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Computer drawing of a model rocket engine with the parts tagged.

Flying model rockets is a relatively safe and inexpensive way for students to learn the basics of forces and the response of vehicles to external forces. Like an airplane, a model rocket is subjected to the forces of weight, thrust, and aerodynamics during its flight. The thrust force is supplied by a small solid rocket engine.

There are two main categories of rocket engines; liquid rockets and solid rockets. In a liquid rocket, the fuel and the source of oxygen (oxidizer) necessary for combustion are stored separately and pumped into the combustion chamber of the nozzle where burning occurs. In a solid rocket, the fuel and oxidizer are mixed together into a solid propellant which is packed into a solid cylinder. Under normal temperature conditions, the propellant does not burn; but the propellant will burn when exposed to an external source of heat. Some type of igniter is used to initiate the burning of a solid rocket motor at the end of the propellant facing the nozzle. As the propellant burns, hot exhaust gas is produced which is used to propel the rocket, and a "flame front" is produced which moves into the propellant. Once the burning starts, it will proceed until all the propellant is burned. With a liquid rocket, you can stop the thrust by turning off the flow of fuel or oxidizer; but with a solid rocket, you must destroy the casing to stop the engine. Liquid rockets tend to be heavier and more complex because of the pumps used to move the fuel and oxidizer, and you usually load the fuel and oxidizer into the rocket just before launch. A solid rocket is much easier to handle and can sit for years before firing.

The relative safety of building and flying model rockets is the result of the production and availability of pre-packaged solid model rocket engines. The engines are produced by several manufacturers and are available in a variety of sizes with a range of engine performance. The engines can be bought at most hobby stores and some toy stores for a modest price (average current price is 3 engines for $5). The engines are used once and discarded; a new engine is inserted into the rocket for the next flight. Before these engines became available, many young rocket builders lost limbs or life in the process of mixing rocket fuels. With these engines, you can still have the fun of building and flying rockets, learn the fundamentals, and then move on to the more dangerous and complex problems of propulsion.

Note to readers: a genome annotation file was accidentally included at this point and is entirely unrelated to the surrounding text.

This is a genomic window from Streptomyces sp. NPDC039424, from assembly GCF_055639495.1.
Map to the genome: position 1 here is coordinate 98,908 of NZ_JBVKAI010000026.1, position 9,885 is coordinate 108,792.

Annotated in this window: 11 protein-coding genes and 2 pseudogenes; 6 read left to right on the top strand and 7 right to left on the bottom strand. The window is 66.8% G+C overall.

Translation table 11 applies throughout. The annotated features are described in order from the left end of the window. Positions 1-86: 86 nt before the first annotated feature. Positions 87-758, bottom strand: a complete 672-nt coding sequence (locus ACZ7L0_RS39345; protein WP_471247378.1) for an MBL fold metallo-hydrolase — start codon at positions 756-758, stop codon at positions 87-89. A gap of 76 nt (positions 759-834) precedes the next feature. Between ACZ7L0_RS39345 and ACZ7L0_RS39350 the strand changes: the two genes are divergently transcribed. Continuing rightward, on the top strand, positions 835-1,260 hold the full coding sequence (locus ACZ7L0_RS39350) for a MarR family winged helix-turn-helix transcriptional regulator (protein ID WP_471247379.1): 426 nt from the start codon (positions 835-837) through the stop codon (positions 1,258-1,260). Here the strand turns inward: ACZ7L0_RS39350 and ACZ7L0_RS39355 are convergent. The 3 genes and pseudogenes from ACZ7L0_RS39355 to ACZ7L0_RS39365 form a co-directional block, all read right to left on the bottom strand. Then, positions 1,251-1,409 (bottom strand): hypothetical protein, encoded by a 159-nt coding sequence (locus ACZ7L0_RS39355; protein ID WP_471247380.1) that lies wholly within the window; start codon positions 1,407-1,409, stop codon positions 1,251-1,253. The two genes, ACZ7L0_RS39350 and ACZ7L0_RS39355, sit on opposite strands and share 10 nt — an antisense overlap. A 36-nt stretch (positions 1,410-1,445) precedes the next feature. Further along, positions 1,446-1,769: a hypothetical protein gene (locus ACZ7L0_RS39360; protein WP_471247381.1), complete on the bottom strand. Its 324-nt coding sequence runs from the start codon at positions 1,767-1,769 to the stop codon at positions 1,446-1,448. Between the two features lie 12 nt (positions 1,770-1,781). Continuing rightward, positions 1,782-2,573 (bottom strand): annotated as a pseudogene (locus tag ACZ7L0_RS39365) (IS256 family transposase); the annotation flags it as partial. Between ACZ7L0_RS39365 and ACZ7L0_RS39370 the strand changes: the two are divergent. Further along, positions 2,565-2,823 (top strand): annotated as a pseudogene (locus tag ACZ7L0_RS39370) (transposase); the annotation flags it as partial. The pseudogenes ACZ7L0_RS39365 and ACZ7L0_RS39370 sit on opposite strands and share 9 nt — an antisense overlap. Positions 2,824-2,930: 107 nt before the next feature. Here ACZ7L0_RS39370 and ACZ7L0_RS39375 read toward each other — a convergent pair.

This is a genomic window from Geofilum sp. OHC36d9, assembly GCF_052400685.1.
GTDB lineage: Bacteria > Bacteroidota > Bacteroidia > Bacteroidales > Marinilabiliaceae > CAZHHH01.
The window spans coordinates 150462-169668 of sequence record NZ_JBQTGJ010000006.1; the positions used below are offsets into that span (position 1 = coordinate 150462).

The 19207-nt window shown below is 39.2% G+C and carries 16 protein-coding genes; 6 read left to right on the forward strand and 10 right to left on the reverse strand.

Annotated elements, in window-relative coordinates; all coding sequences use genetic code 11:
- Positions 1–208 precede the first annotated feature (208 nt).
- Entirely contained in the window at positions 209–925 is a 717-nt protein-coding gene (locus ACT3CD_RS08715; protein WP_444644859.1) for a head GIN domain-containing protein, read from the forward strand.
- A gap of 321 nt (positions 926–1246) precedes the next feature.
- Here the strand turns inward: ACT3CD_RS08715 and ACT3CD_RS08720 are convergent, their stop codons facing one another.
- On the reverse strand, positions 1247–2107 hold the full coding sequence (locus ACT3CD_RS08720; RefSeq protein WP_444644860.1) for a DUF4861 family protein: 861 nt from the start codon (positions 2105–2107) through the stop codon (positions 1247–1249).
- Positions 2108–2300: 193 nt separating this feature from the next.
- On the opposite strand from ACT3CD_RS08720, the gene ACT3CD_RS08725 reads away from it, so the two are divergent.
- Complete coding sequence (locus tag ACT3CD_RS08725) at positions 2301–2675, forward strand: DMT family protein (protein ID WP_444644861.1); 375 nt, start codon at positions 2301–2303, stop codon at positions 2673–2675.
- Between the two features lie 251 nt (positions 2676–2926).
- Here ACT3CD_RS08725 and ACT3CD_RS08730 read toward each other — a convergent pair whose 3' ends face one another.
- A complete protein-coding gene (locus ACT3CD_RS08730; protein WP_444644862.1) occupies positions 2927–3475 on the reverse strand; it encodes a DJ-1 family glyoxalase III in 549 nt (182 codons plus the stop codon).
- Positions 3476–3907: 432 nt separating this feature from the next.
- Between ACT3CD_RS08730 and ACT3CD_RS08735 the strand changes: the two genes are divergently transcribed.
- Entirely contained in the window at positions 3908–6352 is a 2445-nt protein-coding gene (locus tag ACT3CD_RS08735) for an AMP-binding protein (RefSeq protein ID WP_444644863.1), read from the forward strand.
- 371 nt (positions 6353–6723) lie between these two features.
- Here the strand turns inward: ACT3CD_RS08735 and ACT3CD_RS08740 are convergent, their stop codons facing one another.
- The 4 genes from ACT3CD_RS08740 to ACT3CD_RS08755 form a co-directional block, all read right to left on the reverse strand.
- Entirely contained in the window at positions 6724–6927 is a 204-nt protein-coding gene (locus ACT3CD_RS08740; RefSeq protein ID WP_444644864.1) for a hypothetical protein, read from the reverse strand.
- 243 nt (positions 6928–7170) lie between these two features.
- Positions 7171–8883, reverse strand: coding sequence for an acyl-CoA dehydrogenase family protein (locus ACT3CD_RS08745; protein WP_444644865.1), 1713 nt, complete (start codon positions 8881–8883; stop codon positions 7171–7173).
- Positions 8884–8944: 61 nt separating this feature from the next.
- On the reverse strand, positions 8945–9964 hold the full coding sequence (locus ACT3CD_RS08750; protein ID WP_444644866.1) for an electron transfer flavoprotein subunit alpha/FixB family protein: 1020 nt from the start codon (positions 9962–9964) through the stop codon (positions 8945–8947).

On this slide we show a drawing of the parts of a model rocket engine so that you can learn how it works. We have laid the engine on its side, and "cut" the engine in half so that we can see what is inside. Never disturb, cut, or modify a real model rocket engine. The propellant can ignite at any time if there is a source of heat. The engine is installed in a rocket shown by the dashed lines on the figure. The engine casing is a cylinder made of heavy cardboard which contains the nozzle, propellants, and other explosive charges. At the right side of the engine is the nozzle, a relatively simple device used to accelerate hot gases and produce thrust. Model rocket nozzles are usually made of clays or ceramics because of the high temperature of the exhaust. The hot gases for a model rocket are produced by the solid propellant, shown in green. An electric igniter is used to launch a model rocket. As the flame burns through the propellant, the rocket experiences powered flight. When the flame front reaches the far left of the propellant, thrust goes to zero, and a delay charge, colored blue, begins to burn. During the delay, no thrust is produced and the rocket coasts up to its maximum altitude. The length of the delay varies between engines from 2 to 8 seconds and the amount of the delay is listed on the engine casing. When the delay charge is completely burned through, the ejection charge,shown in red, is ignited. This produces a small explosion which ejects hot gas out the front of the engine through the engine mount, ejects the nose cone, and deploys the parachute for a safe recovery.


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Editor: Tom Benson
NASA Official: Tom Benson
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